ATLANTA - Tuesday morning, members of the Senate Appropriations Education Subcommittee were the first to hold an in-person meeting at the Georgia State Capitol since the legislature ended in mid-March.
Only a handful of masked lawmakers attended the budget hearing while hundreds of people watched the proceedings through an online video stream.
"This is entirely new ground," said Chairman Ellis Black, R-Valdosta. "We have nothing--no precedents to guide us. So, we're just making this up as we go along."
That uncharted territory applied not only to the meeting set up, but its content.
The State Senate held its first in-person subcommittee meeting at the State Capitol in nearly two months on May 26, 2020. (FOX 5)
Governor Brian Kemp has asked state agencies to plan for 14 percent budget reductions after the coronavirus pandemic dramatically slowed the state's tax revenues.
Rusk Roam with the Georgia Department of Education told lawmakers that would equate to a nearly $1.5 billion cut to funding for school districts across the state and almost $17 million in operating expenses.
"We [froze] hiring for all non-essential employees and we're evaluating every position at the department," explained Roam. "We've limited and reduced travel through January 2021."
The decision on whether to shorten the school year to save money, officials said, would be up to individual districts.
The Georgia Department of Early Care and Learning, however, has proposed cutting the pre-kindergarten program from 180 days down to 167 and furloughing teachers for those 13 days at an estimated savings of $34 million dollars.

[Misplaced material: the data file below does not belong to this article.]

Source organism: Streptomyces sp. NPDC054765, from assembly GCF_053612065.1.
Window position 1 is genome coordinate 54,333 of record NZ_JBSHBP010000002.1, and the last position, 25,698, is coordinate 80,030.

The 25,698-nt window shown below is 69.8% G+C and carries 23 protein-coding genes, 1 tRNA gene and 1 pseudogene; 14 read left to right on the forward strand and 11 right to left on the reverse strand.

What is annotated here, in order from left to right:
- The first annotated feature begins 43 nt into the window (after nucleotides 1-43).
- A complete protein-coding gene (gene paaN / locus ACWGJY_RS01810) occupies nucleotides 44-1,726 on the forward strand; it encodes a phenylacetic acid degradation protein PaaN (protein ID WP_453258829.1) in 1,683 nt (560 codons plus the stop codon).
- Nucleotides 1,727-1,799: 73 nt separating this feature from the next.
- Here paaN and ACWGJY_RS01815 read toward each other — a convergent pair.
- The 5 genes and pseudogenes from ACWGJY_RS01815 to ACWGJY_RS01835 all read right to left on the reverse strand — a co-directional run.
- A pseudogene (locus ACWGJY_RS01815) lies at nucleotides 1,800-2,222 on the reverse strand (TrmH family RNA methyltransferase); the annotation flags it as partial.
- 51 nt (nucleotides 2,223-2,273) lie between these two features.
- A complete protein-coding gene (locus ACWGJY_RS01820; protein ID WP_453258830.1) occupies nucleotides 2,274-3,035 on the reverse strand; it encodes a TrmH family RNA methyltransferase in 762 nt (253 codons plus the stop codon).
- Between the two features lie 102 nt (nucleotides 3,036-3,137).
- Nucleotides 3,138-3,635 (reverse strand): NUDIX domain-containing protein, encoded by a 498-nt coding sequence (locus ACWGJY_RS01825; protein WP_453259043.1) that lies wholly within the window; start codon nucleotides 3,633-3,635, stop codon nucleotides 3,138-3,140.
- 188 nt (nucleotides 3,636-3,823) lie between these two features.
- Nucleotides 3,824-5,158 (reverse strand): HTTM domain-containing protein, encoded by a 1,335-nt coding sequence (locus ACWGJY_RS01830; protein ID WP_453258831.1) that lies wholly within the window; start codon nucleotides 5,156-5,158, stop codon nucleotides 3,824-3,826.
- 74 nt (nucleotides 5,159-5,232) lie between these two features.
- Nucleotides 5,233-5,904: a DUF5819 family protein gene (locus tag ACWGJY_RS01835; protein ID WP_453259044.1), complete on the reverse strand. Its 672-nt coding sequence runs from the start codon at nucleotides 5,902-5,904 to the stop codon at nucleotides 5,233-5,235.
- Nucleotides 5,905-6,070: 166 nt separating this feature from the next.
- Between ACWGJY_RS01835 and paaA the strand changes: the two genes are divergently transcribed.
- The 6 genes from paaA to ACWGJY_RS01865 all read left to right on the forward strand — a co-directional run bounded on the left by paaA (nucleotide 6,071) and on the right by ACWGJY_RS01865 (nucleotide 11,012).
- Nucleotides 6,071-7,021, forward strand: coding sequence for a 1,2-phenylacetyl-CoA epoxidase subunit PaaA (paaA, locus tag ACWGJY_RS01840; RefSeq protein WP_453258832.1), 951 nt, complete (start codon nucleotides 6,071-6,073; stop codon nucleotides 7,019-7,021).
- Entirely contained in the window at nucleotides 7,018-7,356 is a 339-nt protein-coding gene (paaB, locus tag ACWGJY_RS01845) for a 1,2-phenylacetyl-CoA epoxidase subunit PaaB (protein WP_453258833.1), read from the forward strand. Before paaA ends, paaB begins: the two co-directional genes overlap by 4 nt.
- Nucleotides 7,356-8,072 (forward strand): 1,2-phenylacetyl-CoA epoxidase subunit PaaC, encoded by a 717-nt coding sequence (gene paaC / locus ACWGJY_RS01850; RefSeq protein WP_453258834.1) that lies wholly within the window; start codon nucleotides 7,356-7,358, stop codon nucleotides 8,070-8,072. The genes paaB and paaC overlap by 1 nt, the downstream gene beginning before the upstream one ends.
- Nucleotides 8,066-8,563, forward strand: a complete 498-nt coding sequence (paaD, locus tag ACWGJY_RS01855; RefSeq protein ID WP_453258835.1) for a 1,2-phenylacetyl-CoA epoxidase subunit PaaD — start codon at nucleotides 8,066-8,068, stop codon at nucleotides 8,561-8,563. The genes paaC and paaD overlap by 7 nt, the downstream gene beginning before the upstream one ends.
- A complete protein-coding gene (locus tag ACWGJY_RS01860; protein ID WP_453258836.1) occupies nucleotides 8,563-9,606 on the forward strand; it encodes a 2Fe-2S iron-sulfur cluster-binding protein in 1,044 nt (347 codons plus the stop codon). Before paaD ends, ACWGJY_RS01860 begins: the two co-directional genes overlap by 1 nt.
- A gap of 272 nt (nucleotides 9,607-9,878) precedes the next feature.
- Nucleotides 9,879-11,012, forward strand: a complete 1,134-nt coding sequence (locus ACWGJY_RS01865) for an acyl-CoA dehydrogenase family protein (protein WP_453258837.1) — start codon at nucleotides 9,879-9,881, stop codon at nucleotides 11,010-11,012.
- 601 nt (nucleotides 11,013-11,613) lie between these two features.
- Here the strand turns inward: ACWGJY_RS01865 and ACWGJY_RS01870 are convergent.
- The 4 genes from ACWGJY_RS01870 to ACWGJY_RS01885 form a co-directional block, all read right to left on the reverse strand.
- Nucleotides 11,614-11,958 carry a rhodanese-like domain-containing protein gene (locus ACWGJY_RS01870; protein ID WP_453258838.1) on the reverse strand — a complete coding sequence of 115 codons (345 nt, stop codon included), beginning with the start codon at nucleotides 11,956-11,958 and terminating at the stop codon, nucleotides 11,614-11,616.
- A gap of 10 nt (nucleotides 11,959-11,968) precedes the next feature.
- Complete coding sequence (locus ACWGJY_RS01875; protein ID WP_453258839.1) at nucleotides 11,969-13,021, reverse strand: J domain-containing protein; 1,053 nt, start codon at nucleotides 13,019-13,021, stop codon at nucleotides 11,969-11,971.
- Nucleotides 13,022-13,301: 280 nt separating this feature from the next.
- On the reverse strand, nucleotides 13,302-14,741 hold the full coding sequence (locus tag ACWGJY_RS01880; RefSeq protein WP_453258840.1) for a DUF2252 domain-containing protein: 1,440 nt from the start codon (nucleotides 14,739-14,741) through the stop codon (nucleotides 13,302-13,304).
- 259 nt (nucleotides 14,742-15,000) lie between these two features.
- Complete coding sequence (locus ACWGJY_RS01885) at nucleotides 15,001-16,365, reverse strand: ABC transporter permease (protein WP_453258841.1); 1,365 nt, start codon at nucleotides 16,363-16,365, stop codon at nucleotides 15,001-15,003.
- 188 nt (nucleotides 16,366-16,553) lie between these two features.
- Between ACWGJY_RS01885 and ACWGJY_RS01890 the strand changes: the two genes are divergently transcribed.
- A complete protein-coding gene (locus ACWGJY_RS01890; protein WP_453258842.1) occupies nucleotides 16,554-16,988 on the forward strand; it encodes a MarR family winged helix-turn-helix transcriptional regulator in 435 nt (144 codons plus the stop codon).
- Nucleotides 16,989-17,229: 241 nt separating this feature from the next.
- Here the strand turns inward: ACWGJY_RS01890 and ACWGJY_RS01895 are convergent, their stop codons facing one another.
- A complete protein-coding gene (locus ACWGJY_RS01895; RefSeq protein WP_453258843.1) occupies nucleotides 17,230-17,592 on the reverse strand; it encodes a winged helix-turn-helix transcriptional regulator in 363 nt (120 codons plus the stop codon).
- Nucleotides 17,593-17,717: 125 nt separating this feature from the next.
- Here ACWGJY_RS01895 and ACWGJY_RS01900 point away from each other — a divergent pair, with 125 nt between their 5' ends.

Concerned about the loss of instructional time for students, Chairman Black asked whether teachers would consider a one-time salary reduction, rather than furlough days.
"I can't imagine that a Pre-K teacher or any teacher for that matter would think favorable to that if they're required to work the same number of days, but are receiving less pay. That would be my first impression," said DECAL Commissioner Amy Jacobs.
DECAL's budget proposal also includes eliminating 4,000 of the state's 84,000 Pre-K spots, which would shutter 180 classrooms across the state and save $14 million.
"We have lost humongous opportunity with what we have just experienced in the last two months of this current year. Now, I don't think we need to top that off with another 13 days of furloughs in this upcoming year. That's just me personally. Somehow or another we need to work around this," said Chairman Black.
The subcommittee has not yet scheduled its next budget meeting.
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